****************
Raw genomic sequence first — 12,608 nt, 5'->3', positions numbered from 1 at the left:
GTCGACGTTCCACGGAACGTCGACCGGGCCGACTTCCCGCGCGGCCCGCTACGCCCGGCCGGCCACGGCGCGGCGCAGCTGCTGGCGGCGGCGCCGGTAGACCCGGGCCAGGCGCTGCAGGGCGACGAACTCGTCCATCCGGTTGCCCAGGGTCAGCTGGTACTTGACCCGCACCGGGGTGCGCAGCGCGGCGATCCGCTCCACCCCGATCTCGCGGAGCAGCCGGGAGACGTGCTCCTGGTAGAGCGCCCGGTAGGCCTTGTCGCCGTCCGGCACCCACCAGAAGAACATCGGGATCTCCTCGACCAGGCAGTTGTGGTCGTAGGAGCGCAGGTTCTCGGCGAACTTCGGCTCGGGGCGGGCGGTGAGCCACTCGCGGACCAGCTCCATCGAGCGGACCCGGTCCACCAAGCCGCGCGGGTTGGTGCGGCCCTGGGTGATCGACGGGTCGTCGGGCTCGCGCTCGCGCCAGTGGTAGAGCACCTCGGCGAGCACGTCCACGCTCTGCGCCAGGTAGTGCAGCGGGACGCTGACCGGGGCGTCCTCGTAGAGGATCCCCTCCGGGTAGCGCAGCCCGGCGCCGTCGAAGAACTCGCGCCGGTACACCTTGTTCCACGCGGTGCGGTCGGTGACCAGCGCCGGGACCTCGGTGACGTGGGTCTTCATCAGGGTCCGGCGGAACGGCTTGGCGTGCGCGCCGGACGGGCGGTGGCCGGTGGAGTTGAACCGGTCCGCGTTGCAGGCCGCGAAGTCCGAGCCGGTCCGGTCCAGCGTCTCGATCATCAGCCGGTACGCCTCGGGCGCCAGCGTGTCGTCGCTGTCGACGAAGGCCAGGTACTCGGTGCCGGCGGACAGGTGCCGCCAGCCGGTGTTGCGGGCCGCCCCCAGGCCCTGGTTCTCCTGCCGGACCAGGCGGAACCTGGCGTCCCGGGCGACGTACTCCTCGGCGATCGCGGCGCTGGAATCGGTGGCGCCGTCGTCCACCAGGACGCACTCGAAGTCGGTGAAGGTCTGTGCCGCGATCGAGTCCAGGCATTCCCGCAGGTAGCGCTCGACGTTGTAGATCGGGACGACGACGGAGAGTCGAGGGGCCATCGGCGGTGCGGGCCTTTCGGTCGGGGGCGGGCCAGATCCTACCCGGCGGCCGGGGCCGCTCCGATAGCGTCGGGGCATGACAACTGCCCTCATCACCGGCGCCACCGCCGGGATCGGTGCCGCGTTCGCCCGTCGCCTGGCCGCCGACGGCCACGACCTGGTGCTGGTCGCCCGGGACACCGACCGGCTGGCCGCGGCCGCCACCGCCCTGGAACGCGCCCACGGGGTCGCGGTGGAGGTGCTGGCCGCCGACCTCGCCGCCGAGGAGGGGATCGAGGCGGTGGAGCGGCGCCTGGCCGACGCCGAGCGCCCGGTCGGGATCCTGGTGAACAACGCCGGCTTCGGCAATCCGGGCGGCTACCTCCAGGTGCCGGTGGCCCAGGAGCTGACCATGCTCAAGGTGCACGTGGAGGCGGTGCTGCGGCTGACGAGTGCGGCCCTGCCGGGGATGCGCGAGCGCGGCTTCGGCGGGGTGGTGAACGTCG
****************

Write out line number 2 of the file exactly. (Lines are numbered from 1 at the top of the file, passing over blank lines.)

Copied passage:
GTCGACGTTCCACGGAACGTCGACCGGGCCGACTTCCCGCGCGGCCCGCTACGCCCGGCCGGCCACGGCGCGGCGCAGCTGCTGGCGGCGGCGCCGGTAGACCCGGGCCAGGCGCTGCAGGGCGACGAACTCGTCCATCCGGTTGCCCAGGGTCAGCTGGTACTTGACCCGCACCGGGGTGCGCAGCGCGGCGATCCGCTCCACCCCGATCTCGCGGAGCAGCCGGGAGACGTGCTCCTGGTAGAGCGCCCGGTAGGCCTTGTCGCCGTCCGGCACCCACCAGAAGAACATCGGGATCTCCTCGACCAGGCAGTTGTGGTCGTAGGAGCGCAGGTTCTCGGCGAACTTCGGCTCGGGGCGGGCGGTGAGCCACTCGCGGACCAGCTCCATCGAGCGGACCCGGTCCACCAAGCCGCGCGGGTTGGTGCGGCCCTGGGTGATCGACGGGTCGTCGGGCTCGCGCTCGCGCCAGTGGTAGAGCACCTCGGCGAGCACGTCCACGCTCTGCGCCAGGTAGTGCAGCGGGACGCTGACCGGGGCGTCCTCGTAGAGGATCCCCTCCGGGTAGCGCAGCCCGGCGCCGTCGAAGAACTCGCGCCGGTACACCTTGTTCCACGCGGTGCGGTCGGTGACCAGCGCCGGGACCTCGGTGACGTGGGTCTTCATCAGGGTCCGGCGGAACGGCTTGGCGTGCGCGCCGGACGGGCGGTGGCCGGTGGAGTTGAACCGGTCCGCGTTGCAGGCCGCGAAGTCCGAGCCGGTCCGGTCCAGCGTCTCGATCATCAGCCGGTACGCCTCGGGCGCCAGCGTGTCGTCGCTGTCGACGAAGGCCAGGTACTCGGTGCCGGCGGACAGGTGCCGCCAGCCGGTGTTGCGGGCCGCCCCCAGGCCCTGGTTCTCCTGCCGGACCAGGCGGAACCTGGCGTCCCGGGCGACGTACTCCTCGGCGATCGCGGCGCTGGAATCGGTGGCGCCGTCGTCCACCAGGACGCACTCGAAGTCGGTGAAGGTCTGTGCCGCGATCGAGTCCAGGCATTCCCGCAGGTAGCGCTCGACGTTGTAGATCGGGACGACGACGGAGAGTCGAGGGGCCATCGGCGGTGCGGGCCTTTCGGTCGGGGGCGGGCCAGATCCTACCCGGCGGCCGGGGCCGCTCCGATAGCGTCGGGGCATGACAACTGCCCTCATCACCGGCGCCACCGCCGGGATCGGTGCCGCGTTCGCCCGTCGCCTGGCCGCCGACGGCCACGACCTGGTGCTGGTCGCCCGGGACACCGACCGGCTGGCCGCGGCCGCCACCGCCCTGGAACGCGCCCACGGGGTCGCGGTGGAGGTGCTGGCCGCCGACCTCGCCGCCGAGGAGGGGATCGAGGCGGTGGAGCGGCGCCTGGCCGACGCCGAGCGCCCGGTCGGGATCCTGGTGAACAACGCCGGCTTCGGCAATCCGGGCGGCTACCTCCAGGTGCCGGTGGCCCAGGAGCTGACCATGCTCAAGGTGCACGTGGAGGCGGTGCTGCGGCTGACGAGTGCGGCCCTGCCGGGGATGCGCGAGCGCGGCTTCGGCGGGGTGGTGAACGTCG